15 October 2018

Chief justice tells 'lukewarm' legal profession to step up on legal tech

Once leaders, the Singapore legal profession has been 'lukewarm' and moving backwards, but needs to regain its edge in legal tech says CJ.

Singapore needs the legal profession to step up in legal tech, according to Singapore chief justice Sundaresh Menon. Mr Menon, who is president of the Singapore Academy of Law, is the first Singaporean to deliver the academy’s annual lecture.

Lukewarm response

The academy, which brings together lawyers, judges, academics and legal service officers, and was created in 1988 and is celebrating its 30th anniversary. Mr Menanon, said ‘regrettably, our response to legal technology has been lukewarm.’ He also addressed internationalisation of legal practice and explained, ‘historically, our profession has met globalisation with resistance. In 1980, when the Government decided to allow foreign firms to practise in Singapore, the Law Society presented its objections to the minister for law, anxiously reminding the authorities of “their duty not to demoralise the local Bar.” Such was the anxiety that an audience was even sought with the Prime Minister!’ He suggested the profession needs to have bigger ambitions and take the opportunity to advance the regional rule of law by promoting a rules-based order and the convergence of Asian business law.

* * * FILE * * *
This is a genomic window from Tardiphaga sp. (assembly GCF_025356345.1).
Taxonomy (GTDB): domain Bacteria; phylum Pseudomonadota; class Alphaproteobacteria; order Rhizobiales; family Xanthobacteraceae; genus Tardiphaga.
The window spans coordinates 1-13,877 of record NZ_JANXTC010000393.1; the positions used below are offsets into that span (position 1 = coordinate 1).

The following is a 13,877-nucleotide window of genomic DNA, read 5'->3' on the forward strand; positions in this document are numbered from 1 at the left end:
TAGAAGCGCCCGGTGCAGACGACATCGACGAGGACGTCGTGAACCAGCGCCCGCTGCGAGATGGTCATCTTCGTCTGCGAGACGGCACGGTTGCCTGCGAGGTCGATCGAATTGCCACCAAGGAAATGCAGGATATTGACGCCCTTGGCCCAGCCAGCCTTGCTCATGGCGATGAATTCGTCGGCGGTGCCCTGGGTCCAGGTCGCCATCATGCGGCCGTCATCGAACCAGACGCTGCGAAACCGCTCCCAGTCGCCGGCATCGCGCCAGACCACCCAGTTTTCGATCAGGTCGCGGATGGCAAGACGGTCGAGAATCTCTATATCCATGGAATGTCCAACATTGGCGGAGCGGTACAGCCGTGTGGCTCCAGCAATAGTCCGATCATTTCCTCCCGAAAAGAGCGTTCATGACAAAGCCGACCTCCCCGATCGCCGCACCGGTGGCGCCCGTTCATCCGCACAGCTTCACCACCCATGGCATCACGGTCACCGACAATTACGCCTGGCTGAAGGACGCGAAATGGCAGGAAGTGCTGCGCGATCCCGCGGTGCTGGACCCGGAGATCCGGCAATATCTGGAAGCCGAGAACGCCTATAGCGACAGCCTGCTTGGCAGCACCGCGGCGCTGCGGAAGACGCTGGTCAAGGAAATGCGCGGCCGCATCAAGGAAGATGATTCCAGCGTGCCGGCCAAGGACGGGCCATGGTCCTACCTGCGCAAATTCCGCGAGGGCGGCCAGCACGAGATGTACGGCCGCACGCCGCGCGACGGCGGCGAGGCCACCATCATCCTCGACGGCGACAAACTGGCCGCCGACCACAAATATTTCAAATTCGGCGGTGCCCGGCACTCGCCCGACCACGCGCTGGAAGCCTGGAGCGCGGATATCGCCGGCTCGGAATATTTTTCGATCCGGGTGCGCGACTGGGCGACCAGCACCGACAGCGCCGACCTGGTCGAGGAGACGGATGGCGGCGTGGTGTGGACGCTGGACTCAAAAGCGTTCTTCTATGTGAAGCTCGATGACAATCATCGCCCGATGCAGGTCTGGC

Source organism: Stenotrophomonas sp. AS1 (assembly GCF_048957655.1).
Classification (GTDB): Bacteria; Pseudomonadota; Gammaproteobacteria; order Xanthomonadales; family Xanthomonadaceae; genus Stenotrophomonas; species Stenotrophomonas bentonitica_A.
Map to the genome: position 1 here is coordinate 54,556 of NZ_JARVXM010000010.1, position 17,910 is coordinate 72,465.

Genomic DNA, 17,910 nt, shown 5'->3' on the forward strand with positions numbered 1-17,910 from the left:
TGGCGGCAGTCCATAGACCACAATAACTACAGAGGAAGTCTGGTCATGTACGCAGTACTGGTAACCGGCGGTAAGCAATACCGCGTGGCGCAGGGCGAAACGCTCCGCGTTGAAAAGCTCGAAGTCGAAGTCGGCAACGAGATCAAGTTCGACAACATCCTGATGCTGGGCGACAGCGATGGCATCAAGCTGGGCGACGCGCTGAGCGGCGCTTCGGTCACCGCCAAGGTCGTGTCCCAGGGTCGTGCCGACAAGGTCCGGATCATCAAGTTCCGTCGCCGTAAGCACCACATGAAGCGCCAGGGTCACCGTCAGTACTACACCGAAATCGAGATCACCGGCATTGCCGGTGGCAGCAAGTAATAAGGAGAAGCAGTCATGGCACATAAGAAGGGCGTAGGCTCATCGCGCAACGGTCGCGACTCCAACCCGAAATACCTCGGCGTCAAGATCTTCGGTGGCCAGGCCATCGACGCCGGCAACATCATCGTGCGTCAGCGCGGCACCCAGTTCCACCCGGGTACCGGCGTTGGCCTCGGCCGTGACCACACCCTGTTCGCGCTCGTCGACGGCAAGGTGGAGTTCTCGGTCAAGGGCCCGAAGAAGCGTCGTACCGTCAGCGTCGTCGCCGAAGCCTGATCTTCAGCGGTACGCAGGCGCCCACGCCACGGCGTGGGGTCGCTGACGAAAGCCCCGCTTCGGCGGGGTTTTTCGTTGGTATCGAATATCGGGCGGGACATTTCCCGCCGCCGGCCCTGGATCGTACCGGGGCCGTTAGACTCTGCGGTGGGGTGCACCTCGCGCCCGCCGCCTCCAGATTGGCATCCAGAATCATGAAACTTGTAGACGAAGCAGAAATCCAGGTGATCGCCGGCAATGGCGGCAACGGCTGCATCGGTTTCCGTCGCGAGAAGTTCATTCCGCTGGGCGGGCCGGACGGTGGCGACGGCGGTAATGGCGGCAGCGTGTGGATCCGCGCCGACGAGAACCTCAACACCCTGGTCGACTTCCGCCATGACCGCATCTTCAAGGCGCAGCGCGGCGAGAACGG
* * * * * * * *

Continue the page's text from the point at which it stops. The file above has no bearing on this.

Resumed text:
Moving backwards

On legal technology, he said ‘in short, to stand still is to move backwards. Worryingly, however, it appears that this is just what is happening. Artificial intelligence assisted transcription, two-way translations facilitated by technology, and virtual courts feature prominently in some Chinese courts. However, we are some way from implementing these in our courts. We were once world leaders in legal technology, but that is no longer so.’ A 2017 study by the Law Society found that just 9% of small and medium-sized Singapore law practices used technology-enabled productivity tools, let alone artificial intelligence software. Mr Menon argued, ‘a large part of the answer is education.’ However unlike the US, ‘by contrast, there is presently limited collaboration between the legal profession and major research institutions in Singapore.’ He concluded optimistically, ‘to the pessimists, therefore, I say this: we have been here before, and overcame; we are here again, and shall overcome, provided we summon a new spirit of unity, honour and service, and rededicate ourselves to the cause of justice.’